Research Project Report: Ecology
This project had two components, with the first component providing a background for the second component. Water resources in Grand Teton National Park (GTNP) are both unregulated and regulated by human management. The Jackson Lake Dam and the ponds scattered across the park influence the flow of water. In the process of managing the water it is important to have knowledge of the different components of the streams through which the water flows. One component of this project was to examine the different segments of the major rivers in GTNP and identify the river forms that are displayed by the different reaches of the Snake River above and below Jackson Lake, Buffalo Fork and Pacific Creek. The river form can be segregated into three main categories; the single channel, the meandering channel and the braided channel (Knighton 1984). The different river forms are part of the overall structural composition of the river and can be used to delineate the segments or reaches of the river. The river continuum concept presented by Vannote et al. (1980) provides a theoretical background upon which to construct the river reach system. In 2007, Nelson (2007) completed a reach system project while investigating the fluvial geomorphology of the Snake River below Jackson Lake Dam (Figure 1.). His 20 river reaches provided a zonation of the river that incorporated a range of geomorphic features. This same type of system can be used throughout the GTNP so that researchers have a common spatial unit designation when referencing portions of the Snake River and its tributaries. Ackers (1988) in his work on alluvial channel hydraulics identified three dimensions of meanders that should be considered; width, depth and slope. He further agreed with Hey (1978) that there are nine factors that define river geometry and that these should be considered as well: average bank full velocity, hydraulic mean depth, maximum bank full depth, slope, wave length of bed forms, their mean height, bank full wetted perimeter, channel sinuousity and arc length of meanders. Nelson’s work (Nelson 2007) added another parameter by including a braiding index into the representation of river reach designations. In a more recent work, the Livers and Wohl (2014) study confirmed Nelson’s approach by comparing reach characteristics between glacial and fluvial process domains using similar reach designation characteristics to determine reach differences.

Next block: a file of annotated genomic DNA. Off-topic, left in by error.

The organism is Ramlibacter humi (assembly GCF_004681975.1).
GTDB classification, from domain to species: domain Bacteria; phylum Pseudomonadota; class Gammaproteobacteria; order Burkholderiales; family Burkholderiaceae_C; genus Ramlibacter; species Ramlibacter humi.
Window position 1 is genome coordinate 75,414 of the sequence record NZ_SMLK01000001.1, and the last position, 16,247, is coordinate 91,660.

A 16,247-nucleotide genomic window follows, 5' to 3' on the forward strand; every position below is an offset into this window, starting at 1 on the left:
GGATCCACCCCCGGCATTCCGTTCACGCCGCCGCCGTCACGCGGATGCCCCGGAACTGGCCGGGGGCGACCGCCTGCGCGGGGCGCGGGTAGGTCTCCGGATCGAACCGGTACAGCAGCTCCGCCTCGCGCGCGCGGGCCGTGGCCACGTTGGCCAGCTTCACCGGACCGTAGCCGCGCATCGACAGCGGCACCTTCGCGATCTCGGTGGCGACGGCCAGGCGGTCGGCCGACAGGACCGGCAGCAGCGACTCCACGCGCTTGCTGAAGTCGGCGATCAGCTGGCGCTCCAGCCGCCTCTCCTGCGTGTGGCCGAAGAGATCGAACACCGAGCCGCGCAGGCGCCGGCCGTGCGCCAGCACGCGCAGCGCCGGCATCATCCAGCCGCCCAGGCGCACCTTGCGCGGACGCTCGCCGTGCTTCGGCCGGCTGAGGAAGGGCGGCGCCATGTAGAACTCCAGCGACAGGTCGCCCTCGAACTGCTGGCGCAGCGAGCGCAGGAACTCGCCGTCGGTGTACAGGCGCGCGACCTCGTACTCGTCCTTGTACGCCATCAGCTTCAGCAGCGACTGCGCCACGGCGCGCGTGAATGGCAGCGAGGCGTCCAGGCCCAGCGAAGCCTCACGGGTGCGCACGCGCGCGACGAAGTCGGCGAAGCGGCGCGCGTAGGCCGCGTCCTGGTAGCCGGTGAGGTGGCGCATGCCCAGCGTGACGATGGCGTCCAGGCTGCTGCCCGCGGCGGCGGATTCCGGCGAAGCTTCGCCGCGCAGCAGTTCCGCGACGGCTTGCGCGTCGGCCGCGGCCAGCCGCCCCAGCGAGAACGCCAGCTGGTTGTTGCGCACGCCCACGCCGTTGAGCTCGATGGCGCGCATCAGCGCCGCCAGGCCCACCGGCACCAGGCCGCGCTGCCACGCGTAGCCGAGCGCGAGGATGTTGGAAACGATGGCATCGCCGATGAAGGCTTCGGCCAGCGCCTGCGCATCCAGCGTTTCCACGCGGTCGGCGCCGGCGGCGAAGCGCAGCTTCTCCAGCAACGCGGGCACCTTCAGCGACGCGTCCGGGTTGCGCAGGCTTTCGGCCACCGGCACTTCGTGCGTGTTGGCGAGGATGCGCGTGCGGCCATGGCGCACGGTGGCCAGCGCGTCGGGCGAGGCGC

Gribb, William J. and Harlow, Henry J.
"River Reach Delineations and Beaver Movement in Grand Teton National Park,"
University of Wyoming National Park Service Research Center Annual Report: Vol. 38
, Article 7.
Available at: http://repository.uwyo.edu/uwnpsrc_reports/vol38/iss1/7